Thursday, April 10, 2014

Castagnaccio - Tuscan Chestnut Flour Cake

Castagnaccio - Tuscan Chestnut Flour Cake

Today I'm going to take you on a trip to Italy. Tuscany, to be precise.
The Italian regions of Tuscany, Piedmont, Liguria and Emilia-Romagna are very rich in sweet chestnuts.
So, ironically, chestnut flour used to be a cheap staple for people there, while today it is one of the fancier and quite expensive naturally gluten free flours which celiacs use.
If you ever have tried roasted sweet chestnuts, you know the sweet flavour of the creamy-white flesh.
Sweet chestnuts contain very little fat, about the same amount of carbohydrates as wheat and rice, twice as much starch as potatoes and about 8% of various sugars which is the reason for their natural sweetness.

You'd expect me to tell you that I ate this cake in Italy one day and fell in love with it, but truth to be told, I never ate it before I actually made this one the other day.
I love to write - about food, about science, about nearly everything on the earth that catches my interest. And I love to write fantasy.
My favourite hobby (besides eating and drinking coffee) is to write an ongoing story which I started when I was twelve years old and which most probably will continue till I watch the grass from six feet under.
The heroine of this story grew up with me and I grew up with her, and as things go, we will get old together and share a place in a retirement home one day. She's my counterpart and represents everything that I'm not; and everything that I can't experience myself - like visiting the Otherworld or San Casciano in Val di Pesa - I experience through her.
In one chapter, I went on a trip with her to see Florence, which in reality I haven't seen yet. And discovering the Tuscan cuisine, she had this chestnut cake and liked it a lot.

My husband, who keeps reading the story as it grows, kept nagging that he wanted to try the cake in real life, so I purchased a bag of chestnut flour and got to work.

If you expect your normal piece of cake, you'll be terribly disappointed.
Castagnaccio is nothing like any dessert cake I have ever tried, but I did love it.
The consistency is slightly gummy, which at first bite might be weird. I'm really picky when it comes to weird food consistencies, but I got used to this after only three bites, and then I just concentrated on the unusual, yet pleasant flavour that exploded on my tongue.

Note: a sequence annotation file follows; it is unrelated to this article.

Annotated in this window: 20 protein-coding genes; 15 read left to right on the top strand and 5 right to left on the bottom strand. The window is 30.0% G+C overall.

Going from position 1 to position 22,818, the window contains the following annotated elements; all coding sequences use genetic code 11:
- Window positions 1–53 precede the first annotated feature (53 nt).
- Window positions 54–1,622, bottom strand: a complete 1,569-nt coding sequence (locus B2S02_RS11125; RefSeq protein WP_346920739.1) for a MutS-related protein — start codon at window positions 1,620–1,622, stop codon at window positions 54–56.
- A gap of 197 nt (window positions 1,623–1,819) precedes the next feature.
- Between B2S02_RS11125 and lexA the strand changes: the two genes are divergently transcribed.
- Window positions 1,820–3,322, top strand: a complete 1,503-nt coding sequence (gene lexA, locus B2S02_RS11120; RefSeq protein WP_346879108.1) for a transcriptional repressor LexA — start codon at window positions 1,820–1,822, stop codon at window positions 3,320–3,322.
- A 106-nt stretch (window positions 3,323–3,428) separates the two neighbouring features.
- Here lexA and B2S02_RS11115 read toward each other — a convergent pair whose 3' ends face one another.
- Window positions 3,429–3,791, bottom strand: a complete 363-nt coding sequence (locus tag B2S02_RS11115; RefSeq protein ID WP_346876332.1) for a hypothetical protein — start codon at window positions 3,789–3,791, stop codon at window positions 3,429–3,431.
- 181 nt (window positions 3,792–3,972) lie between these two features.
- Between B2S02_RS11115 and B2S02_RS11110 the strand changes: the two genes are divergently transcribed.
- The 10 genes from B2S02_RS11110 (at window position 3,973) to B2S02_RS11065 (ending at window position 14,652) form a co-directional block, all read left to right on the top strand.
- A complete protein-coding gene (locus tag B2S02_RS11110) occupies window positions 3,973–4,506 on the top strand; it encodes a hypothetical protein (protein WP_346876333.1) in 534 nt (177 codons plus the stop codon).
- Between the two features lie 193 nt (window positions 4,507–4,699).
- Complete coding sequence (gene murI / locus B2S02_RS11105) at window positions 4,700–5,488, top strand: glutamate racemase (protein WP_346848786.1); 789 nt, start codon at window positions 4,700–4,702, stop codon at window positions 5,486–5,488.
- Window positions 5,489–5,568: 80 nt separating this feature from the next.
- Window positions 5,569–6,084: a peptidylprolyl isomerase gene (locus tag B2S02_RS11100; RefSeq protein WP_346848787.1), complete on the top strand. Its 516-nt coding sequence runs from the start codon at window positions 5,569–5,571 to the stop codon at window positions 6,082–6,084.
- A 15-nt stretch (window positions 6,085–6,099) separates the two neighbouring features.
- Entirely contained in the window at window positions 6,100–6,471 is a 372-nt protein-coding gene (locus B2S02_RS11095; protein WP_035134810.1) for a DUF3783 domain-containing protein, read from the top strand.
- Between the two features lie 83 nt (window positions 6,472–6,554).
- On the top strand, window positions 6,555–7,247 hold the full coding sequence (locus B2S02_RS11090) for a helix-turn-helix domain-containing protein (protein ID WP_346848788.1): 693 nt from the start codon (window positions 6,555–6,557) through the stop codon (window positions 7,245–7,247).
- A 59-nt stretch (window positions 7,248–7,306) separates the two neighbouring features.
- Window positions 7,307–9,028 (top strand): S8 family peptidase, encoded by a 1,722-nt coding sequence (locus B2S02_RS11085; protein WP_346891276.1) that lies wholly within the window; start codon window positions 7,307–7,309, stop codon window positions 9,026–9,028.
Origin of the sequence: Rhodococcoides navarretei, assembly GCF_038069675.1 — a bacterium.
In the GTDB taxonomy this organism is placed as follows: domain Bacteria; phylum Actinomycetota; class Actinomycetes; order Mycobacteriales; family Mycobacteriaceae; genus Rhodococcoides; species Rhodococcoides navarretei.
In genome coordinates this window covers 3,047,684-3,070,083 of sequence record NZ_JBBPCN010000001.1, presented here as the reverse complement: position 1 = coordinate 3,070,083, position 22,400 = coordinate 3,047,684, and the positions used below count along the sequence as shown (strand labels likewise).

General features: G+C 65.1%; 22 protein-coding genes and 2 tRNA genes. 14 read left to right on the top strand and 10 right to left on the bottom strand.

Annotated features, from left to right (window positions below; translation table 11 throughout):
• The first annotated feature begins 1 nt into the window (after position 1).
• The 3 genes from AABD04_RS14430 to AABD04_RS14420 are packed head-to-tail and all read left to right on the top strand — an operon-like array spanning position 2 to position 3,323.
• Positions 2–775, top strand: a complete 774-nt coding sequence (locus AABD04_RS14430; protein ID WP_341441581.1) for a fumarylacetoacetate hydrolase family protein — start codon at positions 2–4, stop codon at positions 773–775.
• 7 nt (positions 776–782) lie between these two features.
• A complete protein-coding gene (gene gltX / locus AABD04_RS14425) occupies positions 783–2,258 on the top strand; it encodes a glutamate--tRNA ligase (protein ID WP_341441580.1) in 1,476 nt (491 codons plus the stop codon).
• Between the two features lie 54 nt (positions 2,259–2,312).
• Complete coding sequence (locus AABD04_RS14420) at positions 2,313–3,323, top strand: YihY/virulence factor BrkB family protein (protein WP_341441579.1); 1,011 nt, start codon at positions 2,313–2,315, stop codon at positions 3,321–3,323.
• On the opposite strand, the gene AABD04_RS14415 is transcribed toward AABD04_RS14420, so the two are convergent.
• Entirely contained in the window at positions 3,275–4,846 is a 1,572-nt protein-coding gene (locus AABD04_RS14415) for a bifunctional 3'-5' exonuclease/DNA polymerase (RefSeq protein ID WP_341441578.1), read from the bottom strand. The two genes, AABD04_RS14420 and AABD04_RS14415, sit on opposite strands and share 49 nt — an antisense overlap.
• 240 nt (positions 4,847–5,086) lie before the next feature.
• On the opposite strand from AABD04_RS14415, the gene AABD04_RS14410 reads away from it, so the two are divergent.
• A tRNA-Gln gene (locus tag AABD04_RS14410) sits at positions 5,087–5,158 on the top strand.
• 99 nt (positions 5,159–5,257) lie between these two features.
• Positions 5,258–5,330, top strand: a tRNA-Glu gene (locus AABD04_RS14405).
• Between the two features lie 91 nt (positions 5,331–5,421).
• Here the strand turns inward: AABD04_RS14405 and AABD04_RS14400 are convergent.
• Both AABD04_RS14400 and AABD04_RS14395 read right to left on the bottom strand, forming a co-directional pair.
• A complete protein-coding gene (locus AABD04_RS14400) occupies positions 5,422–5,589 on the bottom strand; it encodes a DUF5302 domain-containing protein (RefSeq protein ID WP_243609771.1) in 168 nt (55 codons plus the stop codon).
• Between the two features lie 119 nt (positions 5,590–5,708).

It's not really sweet, because the only sweetness comes from the chestnut flour, which is slightly sweet itself, and the raisins.
So you can either eat it with ricotta or a piece of parmesan cheese, if you eat cow's milk produce, or pecorino cheese, which is like parmesan but made from sheep's milk, or you drizzle some good honey over it. Preferably chestnut honey, but any other will do fine, too.
Usually, the cake is served with a glass of wine like Beaujolais Nouveau or dessert wine like Vin Santo.
I've tried it with both, pecorino and honey, and I loved both. (I didn't have the wine with it, though, as I'm not fond of sweet wine. Coffee does the trick, too.)

If you're open for different flavour experiences and want some real Italian dolce vita in the middle of a busy week or on a lazy Sunday, try this recipe, it really has extended my culinary horizon.


  • 1 1/8 pounds (500g) chestnut flour
  • 3 cups water
  • 6 tablespoons olive oil
  • 3 1/2 ounces (100g) roughly chopped walnuts
  • 3 1/2 ounces (100g) pine nuts
  • 3 ounces (80g) raisins
  • 1 fresh sprig rosemary
  • 1 pinch fine salt


  • Soak the raisins in hot water.
  • Preheat oven to 390°F (200°C)
  • Sift the chestnut flour into a large bowl - don't skip this step, the cake will not turn out well if the flour is clumpy!
  • Add a generous pinch of fine salt to the flour.
  • Using a wire whisk, slowly add the water to the flour, whisking constantly, until you have a very liquid, even batter.
  • Drain the raisins and add about 3/4 of them to the batter, reserve the rest.
  • Add about 3/4 of the pine nuts and chopped walnuts to the batter, too.
  • Grease a 15 3/4 inch (40cm) pie pan (I only had a 13 inch pan and it still worked - but I guess 15 inches would be better; the batter should be only 3/8 inches (1cm) high when spread in the pan)
  • Pour the batter into the pan.
  • Drizzle 4 tablespoons of the olive oil over the surface of the cake and try to cover it as completely as possible.
  • Sprinkle rosemary leaves from the fresh sprig, reserved raisins, pine nuts and walnuts on top and drizzle with the remaining 2 tablespoons olive oil.
  • Put on the middle rack of the oven and bake for about 30 minutes or until the surface has the appearance of a cracked crust and is golden brown.

Let cool and serve with honey drizzled over it, or with ricotta, parmesan or pecorino cheese.

Have you ever tried hot roasted sweet chestnuts?


  1. I loved the cake very much! I confess I ate it as it was during the day as we were working in the garden. The natural sweetness of the chestnuts plus the sweetness from the raising were enough for me I did not need for. I loved the cake so much that I had to go to take one more piece again and again.
    Chestnuts were in the past an important source of food this especially in winter. In order to preserve them, chestnuts were dried and smoked the prevent worms attacks.
    Thanks a lot for posting this great recipe and promoting traditional food.

    1. Thank you so much for making this recipe! I'm so happy that you liked it. Yes, it's so good, I had to freeze it to keep me from eating up the whole cake in one setting. As much as I love fancy new recipes, I still prefer traditional recipes to most other things.